The killer has shown he can handle large-caliber guns with expertise, leading some to suspect he had a military or police background.
France was reeling Tuesday after the school attack, the deadliest school shooting in the country and the bloodiest attack on Jewish targets in decades. Schools across the country _ and French schools around the world _ held a moment of silence Tuesday to honor the victims.
The French Football Federation said that a minute of silence in memory of the victims was being observed before each match in the French Cup quarterfinals on Tuesday and Wednesday night.
In Monday's shooting, the attacker first gunned down a rabbi and his two young sons, then chased down the daughter of the school principal, shooting her dead at point-blank range. Reports of the children's ages varied, with the Israeli Embassy saying Tuesday the boys were 3 and 5 and the girl was 8.
At the site of the second paratrooper killing, police found the charger for the gun used in all three attacks, but discovered no fingerprints or DNA on it, a police official said.
Police are studying the online communications by the first paratrooper killed. He was shot March 11 after posting an announcement online to sell his motorcycle, the police official said, and investigators believe the gunman responded to the ad and lured the paratrooper into an isolated place to kill him.
Behavioral analysts are helping with the investigation, the police official said, and comparing the actions of the suspected perpetrator to those of serial killers and to those such as Norway's Breivik.
Wails and weeping filled the air Tuesday as the school honored the victims, including the rabbi who taught there. Several young men pressed their heads against the rear window of a hearse in grief as it drove away.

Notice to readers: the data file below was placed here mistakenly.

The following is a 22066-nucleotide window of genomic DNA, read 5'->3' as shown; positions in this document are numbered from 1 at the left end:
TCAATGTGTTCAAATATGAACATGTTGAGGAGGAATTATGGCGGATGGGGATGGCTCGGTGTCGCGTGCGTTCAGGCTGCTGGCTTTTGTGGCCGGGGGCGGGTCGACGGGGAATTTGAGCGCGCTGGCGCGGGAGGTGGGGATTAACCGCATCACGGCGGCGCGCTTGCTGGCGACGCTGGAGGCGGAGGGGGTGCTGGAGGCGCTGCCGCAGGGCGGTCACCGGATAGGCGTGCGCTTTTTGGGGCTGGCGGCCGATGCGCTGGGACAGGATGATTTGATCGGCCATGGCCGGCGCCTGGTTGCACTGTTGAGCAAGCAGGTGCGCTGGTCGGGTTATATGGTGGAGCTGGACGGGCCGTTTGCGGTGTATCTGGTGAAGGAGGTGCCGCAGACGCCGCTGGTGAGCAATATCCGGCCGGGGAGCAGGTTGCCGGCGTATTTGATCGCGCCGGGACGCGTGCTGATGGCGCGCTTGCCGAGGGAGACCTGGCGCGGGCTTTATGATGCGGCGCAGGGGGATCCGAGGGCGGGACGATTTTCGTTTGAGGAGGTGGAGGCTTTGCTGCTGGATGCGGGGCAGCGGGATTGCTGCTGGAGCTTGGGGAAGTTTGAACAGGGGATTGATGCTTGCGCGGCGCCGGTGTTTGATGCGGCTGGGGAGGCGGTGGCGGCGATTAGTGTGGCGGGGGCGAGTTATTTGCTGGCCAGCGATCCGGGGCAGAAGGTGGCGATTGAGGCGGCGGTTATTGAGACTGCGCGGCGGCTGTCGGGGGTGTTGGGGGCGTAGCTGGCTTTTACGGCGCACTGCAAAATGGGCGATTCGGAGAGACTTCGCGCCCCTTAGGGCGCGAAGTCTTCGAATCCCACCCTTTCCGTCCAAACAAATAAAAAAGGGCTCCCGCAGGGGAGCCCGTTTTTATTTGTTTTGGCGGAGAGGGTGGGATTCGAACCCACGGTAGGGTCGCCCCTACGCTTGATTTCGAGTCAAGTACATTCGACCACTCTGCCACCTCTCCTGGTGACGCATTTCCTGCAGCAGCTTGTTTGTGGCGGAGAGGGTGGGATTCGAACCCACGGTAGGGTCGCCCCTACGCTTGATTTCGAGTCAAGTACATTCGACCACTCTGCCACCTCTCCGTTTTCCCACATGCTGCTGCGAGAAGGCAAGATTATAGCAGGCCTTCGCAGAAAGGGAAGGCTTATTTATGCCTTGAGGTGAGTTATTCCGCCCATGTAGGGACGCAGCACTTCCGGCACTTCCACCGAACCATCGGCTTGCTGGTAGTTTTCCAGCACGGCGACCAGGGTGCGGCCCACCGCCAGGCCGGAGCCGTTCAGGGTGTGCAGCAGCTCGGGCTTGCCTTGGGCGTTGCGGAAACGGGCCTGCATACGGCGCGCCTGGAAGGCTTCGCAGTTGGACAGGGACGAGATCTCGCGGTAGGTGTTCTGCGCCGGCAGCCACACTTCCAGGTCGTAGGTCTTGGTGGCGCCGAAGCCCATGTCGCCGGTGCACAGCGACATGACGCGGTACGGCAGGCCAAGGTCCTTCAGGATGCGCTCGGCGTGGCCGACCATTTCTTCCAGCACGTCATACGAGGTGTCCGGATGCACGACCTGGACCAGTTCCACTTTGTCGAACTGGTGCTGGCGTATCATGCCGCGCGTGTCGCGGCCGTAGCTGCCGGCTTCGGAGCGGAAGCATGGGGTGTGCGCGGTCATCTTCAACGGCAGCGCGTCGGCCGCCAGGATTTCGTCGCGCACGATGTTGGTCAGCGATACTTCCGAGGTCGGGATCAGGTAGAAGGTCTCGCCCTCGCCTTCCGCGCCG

The rabbi's widow covered her face and held her remaining child, a 1-year-old daughter, dressed in a bright pink dress. The widow's uncle, Marc Alloul, described how the girl woke up in the middle of the night after the killings, calling out, "Papa! Papa!"
Sarkozy, who has played up nationalist themes in his bid for a second term in upcoming elections, sought to stress the overall horror of the crime.
"The children are exactly like you," Sarkozy told junior high school students in Paris after joining them for the moment of silence. "That could have happened here."
He spoke at a public school across the street from a memorial to the French people who helped Jews during the Holocaust, when most of France was occupied by the Nazis.
Sarkozy ticked off potential motives to the children.
"Is it because they had come back from Afghanistan? Is it because they came from visible minorities? We don't know," Sarkozy said of the paratroopers who were killed.
The French Defense Ministry has said the paratroopers did not serve in Afghanistan, but one family says their son did. Other families have refused to comment on the topic.
France is holding a presidential election on April 22, with a runoff expected May 6, in which issues about religious minorities and race have gained prominence. Sarkozy, a conservative, is known for his hard line against increased immigration.
Sarkozy also met Tuesday with members of France's Jewish and Muslim communities. France has western Europe's largest population of both Jews _ about half a million _ and Muslims _ about 5 million.
In Toulouse, France's bustling fourth largest city, streets were emptier than normal. In one main square, Place Wilson, a dozen police officers patrolled, some guarding the subway entrance.
In Paris, police bearing automatic weapons stood in front of Jewish schools.
"It's impossible not to imagine the worst because it can happen to any child in France," said Mendy Sarfati, a father dropping his three children off at a Jewish school in Paris. "We want to put this drama behind us and for the French Republic to draw lessons from it."
Associated Press writers Thomas Adamson, Philippe Sotto, Sylvie Corbet and Jeffrey Schaeffer in Paris and Karl Ritter in Stockholm contributed to this report.